At the end of last year, in a rare and exciting opportunity, we managed to catch exactly 100 Waxwings in Mid-Wales and, thanks to Raymond Duncan of Grampian Ringing Group, we were able to individually colour-ring almost all of them. So far we have been informed of 11 long-distance re-sightings of these birds from various locations in England and Wales as widely separated as Cardiff, Lewes in East Sussex and Northumberland. Most of the sightings have been accompanied by excellent digital photos confirming the colour-rings present so we can be 100% sure of the accuracy of these resightings. We would like to thank all the birdwatcher and photographers who have taken the time to report their sightings and helped us to show the onward movements of the Newtown "flock". It is amazing that these highly gregarious birds obviously do not move around as a cohesive group but must continually disband and rejoin other flocks as they disperse.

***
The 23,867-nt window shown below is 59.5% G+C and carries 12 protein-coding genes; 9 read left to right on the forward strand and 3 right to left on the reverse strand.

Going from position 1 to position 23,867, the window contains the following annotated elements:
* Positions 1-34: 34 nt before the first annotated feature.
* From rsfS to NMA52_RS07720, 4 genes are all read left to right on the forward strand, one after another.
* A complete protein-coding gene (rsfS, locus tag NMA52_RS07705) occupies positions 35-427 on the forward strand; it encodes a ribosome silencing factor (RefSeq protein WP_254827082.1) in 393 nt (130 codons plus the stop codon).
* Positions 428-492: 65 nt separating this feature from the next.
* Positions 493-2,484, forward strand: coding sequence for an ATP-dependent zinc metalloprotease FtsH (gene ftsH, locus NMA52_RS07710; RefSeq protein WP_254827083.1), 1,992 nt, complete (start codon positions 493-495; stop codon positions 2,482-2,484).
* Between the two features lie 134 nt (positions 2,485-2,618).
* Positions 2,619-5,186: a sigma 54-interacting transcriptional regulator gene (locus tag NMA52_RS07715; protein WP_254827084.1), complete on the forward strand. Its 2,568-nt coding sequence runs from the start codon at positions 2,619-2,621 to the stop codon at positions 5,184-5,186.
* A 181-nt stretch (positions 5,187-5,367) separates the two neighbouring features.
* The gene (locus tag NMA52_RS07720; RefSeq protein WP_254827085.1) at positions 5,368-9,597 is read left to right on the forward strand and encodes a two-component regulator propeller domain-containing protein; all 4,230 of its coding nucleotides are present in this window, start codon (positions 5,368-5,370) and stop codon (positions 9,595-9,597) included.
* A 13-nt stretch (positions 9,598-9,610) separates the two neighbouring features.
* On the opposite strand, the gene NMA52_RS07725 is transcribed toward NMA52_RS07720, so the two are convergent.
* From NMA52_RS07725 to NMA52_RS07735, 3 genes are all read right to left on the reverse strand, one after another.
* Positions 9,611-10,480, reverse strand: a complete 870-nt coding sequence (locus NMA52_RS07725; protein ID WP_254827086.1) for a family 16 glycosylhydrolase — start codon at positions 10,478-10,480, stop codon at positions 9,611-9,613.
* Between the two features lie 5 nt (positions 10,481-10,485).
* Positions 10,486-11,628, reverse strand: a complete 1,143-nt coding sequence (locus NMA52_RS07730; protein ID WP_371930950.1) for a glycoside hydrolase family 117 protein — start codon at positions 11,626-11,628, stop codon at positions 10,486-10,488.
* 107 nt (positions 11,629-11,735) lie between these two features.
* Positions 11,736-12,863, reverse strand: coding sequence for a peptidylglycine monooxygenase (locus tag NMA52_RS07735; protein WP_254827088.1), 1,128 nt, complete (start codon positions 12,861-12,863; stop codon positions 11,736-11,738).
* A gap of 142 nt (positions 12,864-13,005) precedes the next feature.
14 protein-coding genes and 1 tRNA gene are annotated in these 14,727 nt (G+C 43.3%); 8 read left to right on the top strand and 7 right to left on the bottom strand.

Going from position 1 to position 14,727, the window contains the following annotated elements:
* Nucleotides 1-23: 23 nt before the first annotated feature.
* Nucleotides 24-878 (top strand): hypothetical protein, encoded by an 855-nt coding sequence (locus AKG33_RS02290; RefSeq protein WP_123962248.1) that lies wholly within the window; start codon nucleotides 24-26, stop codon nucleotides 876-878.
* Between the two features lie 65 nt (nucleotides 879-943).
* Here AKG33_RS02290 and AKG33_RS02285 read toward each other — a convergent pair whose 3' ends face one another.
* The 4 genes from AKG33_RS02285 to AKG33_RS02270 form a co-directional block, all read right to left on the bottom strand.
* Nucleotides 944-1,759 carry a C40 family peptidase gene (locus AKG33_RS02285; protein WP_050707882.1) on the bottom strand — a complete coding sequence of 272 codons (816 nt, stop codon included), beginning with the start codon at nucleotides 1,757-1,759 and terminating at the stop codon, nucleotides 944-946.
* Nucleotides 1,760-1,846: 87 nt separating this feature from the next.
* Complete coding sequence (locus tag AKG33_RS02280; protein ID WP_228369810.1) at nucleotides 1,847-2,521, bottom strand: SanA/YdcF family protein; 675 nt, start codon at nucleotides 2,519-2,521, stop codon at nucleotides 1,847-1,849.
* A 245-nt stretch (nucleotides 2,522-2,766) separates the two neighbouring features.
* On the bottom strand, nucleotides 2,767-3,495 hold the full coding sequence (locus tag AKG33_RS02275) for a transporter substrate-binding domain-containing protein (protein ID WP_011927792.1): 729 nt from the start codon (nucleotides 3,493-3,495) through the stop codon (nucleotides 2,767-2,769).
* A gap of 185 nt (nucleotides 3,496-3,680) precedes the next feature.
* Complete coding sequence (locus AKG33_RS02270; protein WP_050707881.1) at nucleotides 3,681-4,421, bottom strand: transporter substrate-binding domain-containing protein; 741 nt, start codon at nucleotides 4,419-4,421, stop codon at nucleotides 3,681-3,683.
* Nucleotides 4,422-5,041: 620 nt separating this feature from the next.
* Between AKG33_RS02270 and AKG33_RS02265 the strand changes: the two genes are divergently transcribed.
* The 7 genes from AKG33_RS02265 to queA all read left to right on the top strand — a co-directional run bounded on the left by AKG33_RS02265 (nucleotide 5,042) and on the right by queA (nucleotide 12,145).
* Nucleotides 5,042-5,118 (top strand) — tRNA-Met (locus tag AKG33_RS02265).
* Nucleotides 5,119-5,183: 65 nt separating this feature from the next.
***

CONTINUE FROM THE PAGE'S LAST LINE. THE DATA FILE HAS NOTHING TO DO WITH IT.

Some shots of the movers!
North Seaton, Northumberland on 15th December 2012 by Hector Galley
Lewes, East Sussex on 30th December 2012 by Ron Bewley
Acomb, York 14th and 15th Feb 2013 by Chris Gomersall
Hopefully all the above birds are still alive and well and already residing in new locations waiting to be rediscovered.
In a recent batch of recoveries from BTO headquarters we learnt the fate of two additional birds that weren't so lucky. One was found trapped in Harris fencing in Stafford and the other was killed by a cat in Bray, Co. Wicklow. A sad end to an amazing movement and a bloody good illustration of why, if you like birds, you should think twice about owning a cat!
All movements reported to date of Waxwings ringed at Newtown College, Powys in Nov - Dec 2012